This paper evaluates the findings from a project designed to translate CP into healthcare clinics in Missouri and examines the relationship between educating providers on this innovative model of prenatal care and the subsequent uptake of the CP model. We also evaluate the system level impact (i.e., reach, effectiveness, adoption, implementation, and maintenance) and patient level impact (i.e., safety, effectiveness, patient-centeredness, timeliness, efficiency, and equitableness of care), as it relates to differences between adopters and nonadopters of the CP model. These findings will have important implications for translating CP into prenatal care practice.

2. Methods

Using a matched, pretest posttest observational design, we assessed health care personnel’s knowledge about CP before and after a one-hour informational seminar.

2.1. Participants

Potential prenatal care providers were identified from the list of federally qualified health care centers located on the Midwest Primary Care Association’s website and through recommendations by providers and colleagues of the primary author. A final list of 40 prenatal care sites or prenatal care essential service providers was created, and 17 of those sites held informational seminars at their sites between 2008 and 2011. Approximately 245 people attended those seminars, of which 223 completed pretest and posttest surveys were collected, for a response rate of 91.0%.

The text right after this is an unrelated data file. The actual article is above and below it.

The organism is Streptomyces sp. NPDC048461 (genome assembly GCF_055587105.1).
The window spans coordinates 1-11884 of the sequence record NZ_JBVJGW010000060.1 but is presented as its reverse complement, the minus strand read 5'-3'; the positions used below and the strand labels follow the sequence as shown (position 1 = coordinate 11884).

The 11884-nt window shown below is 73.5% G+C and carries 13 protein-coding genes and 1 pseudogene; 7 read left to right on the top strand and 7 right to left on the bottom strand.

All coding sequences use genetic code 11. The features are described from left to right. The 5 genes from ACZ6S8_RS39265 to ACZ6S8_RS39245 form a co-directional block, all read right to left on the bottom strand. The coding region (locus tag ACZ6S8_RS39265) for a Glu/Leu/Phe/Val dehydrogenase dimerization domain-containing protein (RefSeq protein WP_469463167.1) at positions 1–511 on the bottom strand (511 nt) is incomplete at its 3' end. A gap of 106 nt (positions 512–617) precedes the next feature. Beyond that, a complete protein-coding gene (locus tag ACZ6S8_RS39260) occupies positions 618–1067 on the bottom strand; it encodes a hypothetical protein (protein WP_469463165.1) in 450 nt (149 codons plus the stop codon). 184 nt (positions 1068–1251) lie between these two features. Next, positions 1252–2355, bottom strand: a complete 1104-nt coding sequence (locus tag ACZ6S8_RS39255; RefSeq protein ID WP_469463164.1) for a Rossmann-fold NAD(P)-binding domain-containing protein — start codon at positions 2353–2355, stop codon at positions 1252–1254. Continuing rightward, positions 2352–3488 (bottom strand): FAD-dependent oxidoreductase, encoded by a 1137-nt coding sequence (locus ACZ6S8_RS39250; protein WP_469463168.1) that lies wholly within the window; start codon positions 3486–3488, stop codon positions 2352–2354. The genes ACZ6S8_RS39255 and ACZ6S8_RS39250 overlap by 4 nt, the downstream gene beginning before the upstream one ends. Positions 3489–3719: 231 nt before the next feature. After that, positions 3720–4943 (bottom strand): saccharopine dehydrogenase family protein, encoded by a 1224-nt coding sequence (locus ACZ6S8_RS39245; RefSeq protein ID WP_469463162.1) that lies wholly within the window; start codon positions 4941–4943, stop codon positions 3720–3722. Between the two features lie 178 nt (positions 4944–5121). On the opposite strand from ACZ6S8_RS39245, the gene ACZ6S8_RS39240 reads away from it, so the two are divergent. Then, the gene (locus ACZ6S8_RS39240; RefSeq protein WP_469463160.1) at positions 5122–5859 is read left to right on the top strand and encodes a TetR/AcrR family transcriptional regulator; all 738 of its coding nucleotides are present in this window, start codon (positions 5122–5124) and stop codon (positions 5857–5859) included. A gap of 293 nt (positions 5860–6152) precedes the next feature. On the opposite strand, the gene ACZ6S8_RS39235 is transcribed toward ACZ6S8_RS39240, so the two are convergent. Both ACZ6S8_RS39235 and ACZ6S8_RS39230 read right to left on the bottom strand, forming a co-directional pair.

2.2. Independent Variable

An hour-long information session was delivered to all participants. Informational seminars provided education on the epidemiology of poor birth outcomes in Missouri, a review of the evidence for improved birth outcomes for women exposed to the CP model of prenatal care, high levels of patient satisfaction with CP, and an overview of the essential elements of CP necessary to be an approved CP model of care. The sessions were jointly delivered by an epidemiologist and a certified nurse midwife. A light meal or snack was provided for all people in attendance. Sites interested in adopting CP within their clinics were offered the opportunity to attend a follow-up two-day training session on the delivery of CP and consultation and support during mode implementation and through their first few group sessions.

2.3. Survey

The survey was developed to assess demographic characteristics of individual respondents, characteristics of prenatal care practices, knowledge of the essential elements of the CP model of prenatal care, and strengths and barriers of prenatal care. Pre- and posttest surveys were stapled together and distributed to all participants. Respondents were instructed to complete the pretest survey before the start of the presentation. After the presentation, respondents were instructed to complete a posttest survey. Surveys were collected at the conclusion of the information session.

Demographic variables included sex, race, ethnicity, age category (18–24, 25–39, 40–55, and 55 years or older), and job characteristics (“do you provide prenatal care,” “what is your profession (physician, nurse practitioner, certified nurse midwife, physician assistant, and other),” and “which of the following categories represents the majority of your current professional activity? (patient care, research, teaching, administration, and other)”), average weekly pregnant patient volume at all office locations, average minutes spent with each pregnant patient, and work location (“urban,” “rural”).